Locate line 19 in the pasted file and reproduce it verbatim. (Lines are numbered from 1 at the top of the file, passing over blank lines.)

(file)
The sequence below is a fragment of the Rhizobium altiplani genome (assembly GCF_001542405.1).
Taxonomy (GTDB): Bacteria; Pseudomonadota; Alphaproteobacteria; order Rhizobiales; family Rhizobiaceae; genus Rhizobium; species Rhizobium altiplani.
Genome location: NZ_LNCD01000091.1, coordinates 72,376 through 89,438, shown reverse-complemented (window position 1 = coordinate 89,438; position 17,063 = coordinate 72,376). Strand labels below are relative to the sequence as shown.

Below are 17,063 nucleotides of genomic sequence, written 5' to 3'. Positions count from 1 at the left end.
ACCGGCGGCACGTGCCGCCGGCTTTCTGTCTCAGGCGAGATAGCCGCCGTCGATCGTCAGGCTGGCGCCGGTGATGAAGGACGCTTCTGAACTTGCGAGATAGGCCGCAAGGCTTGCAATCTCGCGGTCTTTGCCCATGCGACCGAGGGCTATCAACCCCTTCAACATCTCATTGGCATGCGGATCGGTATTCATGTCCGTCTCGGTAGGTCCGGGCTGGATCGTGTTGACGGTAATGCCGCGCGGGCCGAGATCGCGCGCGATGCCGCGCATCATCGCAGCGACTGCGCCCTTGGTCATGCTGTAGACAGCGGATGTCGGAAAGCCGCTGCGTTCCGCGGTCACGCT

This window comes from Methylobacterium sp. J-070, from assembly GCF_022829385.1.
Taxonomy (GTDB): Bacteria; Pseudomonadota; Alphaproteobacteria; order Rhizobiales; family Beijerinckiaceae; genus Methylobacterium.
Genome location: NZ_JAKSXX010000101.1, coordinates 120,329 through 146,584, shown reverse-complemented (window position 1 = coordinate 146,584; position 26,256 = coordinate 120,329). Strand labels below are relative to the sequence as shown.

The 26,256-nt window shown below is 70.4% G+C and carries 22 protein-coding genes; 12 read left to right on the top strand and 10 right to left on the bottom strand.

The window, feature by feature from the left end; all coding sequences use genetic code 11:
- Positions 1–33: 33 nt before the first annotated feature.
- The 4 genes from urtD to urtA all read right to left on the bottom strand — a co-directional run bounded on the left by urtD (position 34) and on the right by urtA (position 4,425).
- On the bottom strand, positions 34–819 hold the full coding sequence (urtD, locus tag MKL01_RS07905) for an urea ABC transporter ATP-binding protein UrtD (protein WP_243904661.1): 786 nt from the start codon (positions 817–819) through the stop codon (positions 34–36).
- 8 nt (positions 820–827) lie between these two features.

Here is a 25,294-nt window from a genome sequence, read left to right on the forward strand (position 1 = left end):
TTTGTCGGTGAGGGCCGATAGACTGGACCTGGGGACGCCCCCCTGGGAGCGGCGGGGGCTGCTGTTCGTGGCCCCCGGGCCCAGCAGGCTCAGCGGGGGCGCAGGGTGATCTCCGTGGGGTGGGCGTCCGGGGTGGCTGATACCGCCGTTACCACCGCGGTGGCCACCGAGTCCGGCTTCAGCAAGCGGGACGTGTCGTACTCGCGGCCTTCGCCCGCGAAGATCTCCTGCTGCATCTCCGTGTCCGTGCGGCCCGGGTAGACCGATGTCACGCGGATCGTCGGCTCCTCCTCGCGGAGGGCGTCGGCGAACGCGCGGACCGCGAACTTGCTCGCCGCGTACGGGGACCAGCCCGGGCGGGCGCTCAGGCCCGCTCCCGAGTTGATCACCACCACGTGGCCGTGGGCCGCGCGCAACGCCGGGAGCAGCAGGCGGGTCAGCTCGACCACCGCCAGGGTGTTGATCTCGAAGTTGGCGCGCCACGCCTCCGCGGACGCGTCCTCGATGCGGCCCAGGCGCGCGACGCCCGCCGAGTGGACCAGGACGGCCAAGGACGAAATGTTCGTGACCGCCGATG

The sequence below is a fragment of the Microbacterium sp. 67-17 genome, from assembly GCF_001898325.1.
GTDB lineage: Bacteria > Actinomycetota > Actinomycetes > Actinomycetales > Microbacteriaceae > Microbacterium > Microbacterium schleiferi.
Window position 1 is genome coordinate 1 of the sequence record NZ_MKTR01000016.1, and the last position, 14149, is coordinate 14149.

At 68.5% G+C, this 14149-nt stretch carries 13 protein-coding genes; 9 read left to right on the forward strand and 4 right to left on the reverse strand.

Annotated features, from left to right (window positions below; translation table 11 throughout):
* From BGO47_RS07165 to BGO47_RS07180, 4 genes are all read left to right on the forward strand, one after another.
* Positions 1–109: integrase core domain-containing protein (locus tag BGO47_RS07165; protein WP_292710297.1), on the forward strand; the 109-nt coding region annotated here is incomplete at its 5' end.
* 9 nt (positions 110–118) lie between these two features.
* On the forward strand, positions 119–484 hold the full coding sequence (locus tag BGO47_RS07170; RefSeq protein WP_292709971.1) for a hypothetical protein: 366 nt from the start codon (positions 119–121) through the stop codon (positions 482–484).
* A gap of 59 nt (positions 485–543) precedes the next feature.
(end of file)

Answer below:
Window position 1 is genome coordinate 1 of the sequence record NZ_MKTR01000016.1, and the last position, 14149, is coordinate 14149.